HealthTechnology

From novel idea to catalyst

By Cornelia Kip Lee, Instructional Design Associate, Global Research Services, FHI 360

Photo via the Mobile for Reproductive Health (m4rh) project.In her keynote address at the 2012 mHealth Summit, which for the first time included a Global Health Track, mHealth Alliance executive director Patty Mechael said that mHealth has “transitioned from a novel idea to a strategy for global health.” She also said that 2013 would be the “year for scale,” to which I would add the ‘year of integration’, because mHealth is increasingly being applied as a game-changing approach for empowering individuals as well as strengthening health systems. There is an evolution along at least two dimensions: from initial pilots to programs with broad national or multi-regional reach, and from single-solution applications to multi-function catalysts of health system interventions.

For example, in the category of client-centered mHealth, the Mobile Alliance for Maternal Action (MAMA) provides free or low-cost text (SMS) or voice messages for pregnant women related to each stage of pregnancy and a baby’s first year. In Bangladesh, MAMA is known as Aponjon, which means “close friend.” Aponjon service was launched in September 2011 in four districts with 1,000 subscribers. It started to scale nationally in August 2012, with the aim of reaching more than two million mothers by 2015.

In “Health Workforce Capacity Development,” iHeed CEO Dr. Tom O Callaghan noted that each year, approximately 160,000 doctors are trained in Europe for a population of around 1 billion people, while in Sub-Saharan Africa for the same population size about 5,000 doctors are trained. Over the past 20 years, about 500,000 community health workers (CHWs) have been trained across Sub-Saharan Africa at a very high cost. Yet, there are 700 million mobile phones in Africa, about a billion people on Facebook, 300 million on Skype, and cheap tablets are increasingly available. “Aspirations to train another 1,000 or 10,000 CHWs seem very bland compared to the scale being achieved by other technology ventures,” O Callaghan said, suggesting that mHealth can aim much higher, training health workers and supporting their performance in innovative ways. In fact, emerging evidence indicates the potential of mHealth to positively impact multiple aspects of health systems, including adherence to treatment guidelines, supply chain management, and data collection and reporting.


Alain Labrique, founding director of the JHU Global mHealth Initiative, said that taking a health systems approach in mHealth could help bring health interventions to the “bottom billion” of the world.

There is a conundrum here. Public health research has identified interventions that save lives and improve health when instituted at the right time. But it is difficult to scale these packages of interventions broadly and with sufficient quality to be effective. Problems include health workers who don’t follow guidelines, stock-outs, lack of training and burdensome reporting systems.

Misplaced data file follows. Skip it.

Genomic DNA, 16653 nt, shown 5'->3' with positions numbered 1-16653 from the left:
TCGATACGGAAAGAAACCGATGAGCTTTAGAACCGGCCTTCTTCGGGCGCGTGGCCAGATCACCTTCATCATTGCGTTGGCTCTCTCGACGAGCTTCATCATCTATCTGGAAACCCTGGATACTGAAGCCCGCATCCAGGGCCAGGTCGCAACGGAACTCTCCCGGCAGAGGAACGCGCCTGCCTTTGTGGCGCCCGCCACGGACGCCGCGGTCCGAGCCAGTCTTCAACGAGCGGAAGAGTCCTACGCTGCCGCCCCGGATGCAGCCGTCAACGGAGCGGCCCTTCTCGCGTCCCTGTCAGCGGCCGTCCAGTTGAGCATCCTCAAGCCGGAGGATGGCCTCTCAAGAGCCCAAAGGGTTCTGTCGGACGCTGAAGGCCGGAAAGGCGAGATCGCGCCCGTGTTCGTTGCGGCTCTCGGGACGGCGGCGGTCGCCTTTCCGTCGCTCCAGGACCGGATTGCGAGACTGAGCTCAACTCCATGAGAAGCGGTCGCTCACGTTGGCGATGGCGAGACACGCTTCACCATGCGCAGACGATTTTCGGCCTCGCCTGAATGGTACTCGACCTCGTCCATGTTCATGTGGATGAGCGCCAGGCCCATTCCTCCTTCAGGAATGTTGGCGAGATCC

mHealth is uniquely suited to address these challenges when data collection, service delivery and reporting are integrated in a system-wide solution. “These are the kinds of systems that governments are looking for,” Labrique said, “systems that integrate the thousand flowers that have bloomed in mHealth over the past five to 10 years into a bouquet of solutions that can be integrated across an enterprise.” A few examples include:

  • mCARE, which is being tested in northern Bangladesh, is a mobile phone health information system that integrates eight functions, including registering a pregnant woman, scheduling ANC and PNC visits, and mobilizing help for pregnancy and neonatal crises.
  • ChildCount+ is a free and open-source SMS platform that helps create continuity of care for children who are being tracked for nutrition status. CHWs can use any standard phone to register clients and report their health status to a central web dashboard. The platform also facilitates communication among members of the health system and provides automated alerts.
  • eMOCHA® is a free, open-source application in use in multiple countries globally. It provides data collection and analysis as well as training and quality management tools for frontline health workers.

Also at the Summit, FHI 360 announced the availability of tools for implementing its Mobile for Reproductive Health (m4RH) program. m4RH is a free text service that provides information about nine family planning methods as well as a clinic database. The service was piloted and evaluated in Kenya and Tanzania from 2010–2011 and began to scale nationally in each country before the end of the pilot period through partner outreach and promotional campaigns. The m4RH team is expanding message content to provide additional details related to side effects and common misconceptions and to incorporate role model stories. In addition, the service is being adapted for young people in Rwanda.

mHealth is indeed blooming as a strategy for global health.

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